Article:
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Alternative Thinking about Adam and Eve


Here is some alternative thinking about how to approach teaching the story of Adam and Eve to children.


Traditionally, Sunday School lessons tends to focus on these things in the story of Adam and Eve:

  • Tree of Knowledge of Good and Evil
  • Forbidden Fruit
  • The Serpent
  • Defining "sin" and "Original Sin" (the origin of sin). 
  • Portraying Eve as the temptress.
  • Portraying God as "the punisher" (throwing them out of paradise).
  • Re-enacting the story with a focus on the first parts (garden, tree, fruit, blame, serpent) because they have a lot of dialog and visuals (as opposed to the second part of the story: God in the evening breeze, bushes, clothes, cast out).
  • Craft projects that recreate the "props" in the story (apples, trees, serpents)


(1) Probably because many of the above present us with great visuals, dialog, and drama. 

And perhaps... (2) Because most adults don't remember the second half of the story as well as the first.


But what a missed opportunity this traditional approach is.  By focusing on "the apple" part of the story, we tend to turn the story of Adam and Eve into a cartoonish morality play, instead of a story about our sin, how God responds, and our relationship with God.


Look again at this story...

Read the story as if it were a parable.....
The first part with serpent/forbidden fruit is merely a "setup" for the CENTRAL episode: when God comes to FIND us and talk to us about our sin.  (Think of it, for example, as what the Father might have done if the Prodigal had not come home!)


When we focus on GOD in the story (like you would do in a Jesus parable), we come to understand that of course, God already knew they (we) had sinned when he came looking for them in the evening breeze. He waited, then he comes calling their (our) names, giving us the opportunity to step forward. God knows where we are and what we've done.


This realization SHIFTS the CENTER of the story aware from the (predictable) disobedience, and towards God's response to our sin, and what WE are supposed to do after we sin.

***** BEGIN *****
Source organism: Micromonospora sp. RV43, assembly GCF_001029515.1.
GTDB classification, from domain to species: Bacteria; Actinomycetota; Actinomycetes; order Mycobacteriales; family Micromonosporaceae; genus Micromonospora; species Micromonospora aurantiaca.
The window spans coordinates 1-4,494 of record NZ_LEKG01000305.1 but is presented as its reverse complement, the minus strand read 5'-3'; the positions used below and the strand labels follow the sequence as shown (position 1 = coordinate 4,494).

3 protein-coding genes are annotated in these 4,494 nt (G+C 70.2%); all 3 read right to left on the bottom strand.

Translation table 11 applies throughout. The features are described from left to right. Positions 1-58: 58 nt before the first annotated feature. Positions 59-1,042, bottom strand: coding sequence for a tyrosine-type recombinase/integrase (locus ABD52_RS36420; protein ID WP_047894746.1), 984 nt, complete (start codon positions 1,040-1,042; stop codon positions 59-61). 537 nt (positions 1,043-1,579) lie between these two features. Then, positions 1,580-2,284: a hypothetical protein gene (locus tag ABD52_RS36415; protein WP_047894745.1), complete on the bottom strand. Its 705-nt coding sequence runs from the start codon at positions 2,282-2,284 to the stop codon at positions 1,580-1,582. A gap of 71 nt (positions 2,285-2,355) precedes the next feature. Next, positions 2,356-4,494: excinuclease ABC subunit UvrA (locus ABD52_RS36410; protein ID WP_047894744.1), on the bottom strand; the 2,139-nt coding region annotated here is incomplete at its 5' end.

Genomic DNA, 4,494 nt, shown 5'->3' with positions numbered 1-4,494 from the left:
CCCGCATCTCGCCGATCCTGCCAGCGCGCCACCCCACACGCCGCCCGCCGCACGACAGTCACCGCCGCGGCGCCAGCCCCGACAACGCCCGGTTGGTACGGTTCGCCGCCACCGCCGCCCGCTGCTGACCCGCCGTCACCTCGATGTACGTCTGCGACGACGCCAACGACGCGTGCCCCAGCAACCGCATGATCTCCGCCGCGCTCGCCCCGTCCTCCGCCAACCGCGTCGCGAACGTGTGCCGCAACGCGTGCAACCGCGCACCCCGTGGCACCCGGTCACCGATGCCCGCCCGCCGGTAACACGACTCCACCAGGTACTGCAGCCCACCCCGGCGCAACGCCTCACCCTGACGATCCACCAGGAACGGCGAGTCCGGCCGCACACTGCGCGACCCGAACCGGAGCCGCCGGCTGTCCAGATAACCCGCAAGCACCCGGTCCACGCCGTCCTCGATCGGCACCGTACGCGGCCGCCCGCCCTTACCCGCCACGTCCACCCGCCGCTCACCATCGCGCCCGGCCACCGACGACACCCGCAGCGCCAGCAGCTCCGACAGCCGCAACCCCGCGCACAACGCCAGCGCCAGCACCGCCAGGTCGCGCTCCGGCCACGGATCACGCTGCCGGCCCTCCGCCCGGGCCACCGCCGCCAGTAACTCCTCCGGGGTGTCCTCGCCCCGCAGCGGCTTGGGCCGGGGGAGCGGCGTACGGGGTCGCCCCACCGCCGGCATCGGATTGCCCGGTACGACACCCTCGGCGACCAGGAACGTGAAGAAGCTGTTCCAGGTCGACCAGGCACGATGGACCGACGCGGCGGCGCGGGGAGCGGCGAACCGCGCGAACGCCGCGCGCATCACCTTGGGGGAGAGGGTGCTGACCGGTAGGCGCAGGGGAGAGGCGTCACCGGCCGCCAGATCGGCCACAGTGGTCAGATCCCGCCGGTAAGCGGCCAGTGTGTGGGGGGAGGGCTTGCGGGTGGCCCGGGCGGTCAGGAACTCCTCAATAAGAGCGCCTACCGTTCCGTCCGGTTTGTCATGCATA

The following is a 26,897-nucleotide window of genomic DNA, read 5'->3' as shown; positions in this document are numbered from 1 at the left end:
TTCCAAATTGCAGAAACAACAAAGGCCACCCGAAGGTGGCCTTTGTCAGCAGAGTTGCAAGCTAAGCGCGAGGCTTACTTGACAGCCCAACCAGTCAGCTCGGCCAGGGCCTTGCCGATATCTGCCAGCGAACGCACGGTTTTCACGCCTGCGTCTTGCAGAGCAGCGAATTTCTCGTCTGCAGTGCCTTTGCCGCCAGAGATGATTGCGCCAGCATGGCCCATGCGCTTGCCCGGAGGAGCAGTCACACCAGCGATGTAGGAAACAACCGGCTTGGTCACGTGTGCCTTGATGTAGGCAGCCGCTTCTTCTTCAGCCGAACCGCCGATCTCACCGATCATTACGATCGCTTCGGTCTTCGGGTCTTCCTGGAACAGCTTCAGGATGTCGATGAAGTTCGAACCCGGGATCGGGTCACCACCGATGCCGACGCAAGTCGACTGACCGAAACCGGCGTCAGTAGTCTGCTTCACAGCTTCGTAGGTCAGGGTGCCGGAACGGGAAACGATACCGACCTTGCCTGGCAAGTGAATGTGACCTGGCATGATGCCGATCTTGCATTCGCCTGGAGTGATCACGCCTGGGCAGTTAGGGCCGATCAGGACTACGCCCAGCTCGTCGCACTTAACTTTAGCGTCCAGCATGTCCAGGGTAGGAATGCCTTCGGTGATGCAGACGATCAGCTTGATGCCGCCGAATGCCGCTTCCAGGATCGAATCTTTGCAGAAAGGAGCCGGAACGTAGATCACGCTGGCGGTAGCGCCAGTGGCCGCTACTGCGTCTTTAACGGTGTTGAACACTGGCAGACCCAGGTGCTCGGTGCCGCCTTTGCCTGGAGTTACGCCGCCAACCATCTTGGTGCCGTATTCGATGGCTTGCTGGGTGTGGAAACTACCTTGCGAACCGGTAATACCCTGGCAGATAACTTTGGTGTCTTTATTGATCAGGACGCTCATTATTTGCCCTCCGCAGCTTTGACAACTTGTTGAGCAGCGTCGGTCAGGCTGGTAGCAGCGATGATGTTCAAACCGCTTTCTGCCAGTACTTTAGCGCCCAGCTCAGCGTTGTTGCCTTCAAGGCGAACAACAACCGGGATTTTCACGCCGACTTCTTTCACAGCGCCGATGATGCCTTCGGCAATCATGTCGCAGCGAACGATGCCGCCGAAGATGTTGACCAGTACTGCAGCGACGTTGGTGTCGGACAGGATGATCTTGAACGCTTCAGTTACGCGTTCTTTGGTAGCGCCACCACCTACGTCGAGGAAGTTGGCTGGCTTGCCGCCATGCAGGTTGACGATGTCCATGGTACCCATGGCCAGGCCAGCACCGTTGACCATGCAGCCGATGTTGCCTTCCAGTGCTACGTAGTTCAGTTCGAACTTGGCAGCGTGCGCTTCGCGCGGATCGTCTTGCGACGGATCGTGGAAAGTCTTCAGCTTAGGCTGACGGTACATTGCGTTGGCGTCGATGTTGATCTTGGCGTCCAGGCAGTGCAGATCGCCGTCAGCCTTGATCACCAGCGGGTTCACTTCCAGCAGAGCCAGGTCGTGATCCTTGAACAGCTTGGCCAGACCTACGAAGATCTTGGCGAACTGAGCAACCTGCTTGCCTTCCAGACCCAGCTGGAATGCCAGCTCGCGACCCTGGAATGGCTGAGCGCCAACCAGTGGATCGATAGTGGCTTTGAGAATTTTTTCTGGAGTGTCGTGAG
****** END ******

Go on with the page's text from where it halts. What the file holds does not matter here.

Synopsis: God comes looking for Adam and Eve in the garden during the evening breeze (cool of the day), and not with punishment in mind, but calling their names (knowing where they are all the time, and already knowing what they've done!). Their response?  Hiding.  And when God calls them out they try to avoid responsibility. THAT is when God gets mad.  But the story doesn't end there!  God makes them clothes, and goes with them into banishment. 


Most kids and teachers will only focus on "getting punished" and completely overlook the fact that before God banishes them, he makes them clothing to cover their shame, and then God goes WITH them into the world. (Recall that Jesus promises to take our burdens from us and give us rest?)


In fact, you could say this is primarily a story about "God Sticking With Us"(Emmanuel).  God sticks with us even when we try to hide, and goes with us even as we lead difficult lives brought on by our sin. It's a gospel: sin and salvation, ...just like the parable of the Prodigal Son is the Gospel in miniature.  




Questions to ask students:

  • Why do we try to hide our sins from God?
  • What are the consequences of sin?  (even forgiven sins have consequences)
  • When we mess up, how should we respond to God?
  • How does God help us deal with our sin?


Applying these insights to come up with new ideas for teaching:


Resist quickie art projects that merely create obvious and traditional "props" from the story (apple, serpent, tree). They miss the main point of the story.  Instead, think of how you can express hiding and stepping forward when God calls you out.  For example....a stepping stone. Or how about a soap project that reminds us to "come clean" before God.


Avoid drama activities that focus primarily on the fruit and serpent episode. They do have some fun dialog, but they are only the INTRO to the real story: thinking you can hide your sins from God, and coming clean before God.  How do people hide from God today?  Who do people blame for their problems?


Avoid games that turn the story into a trivia contest. Instead, consider focusing on getting this rather involved story in the correct order, so that they remember more than just "the apple."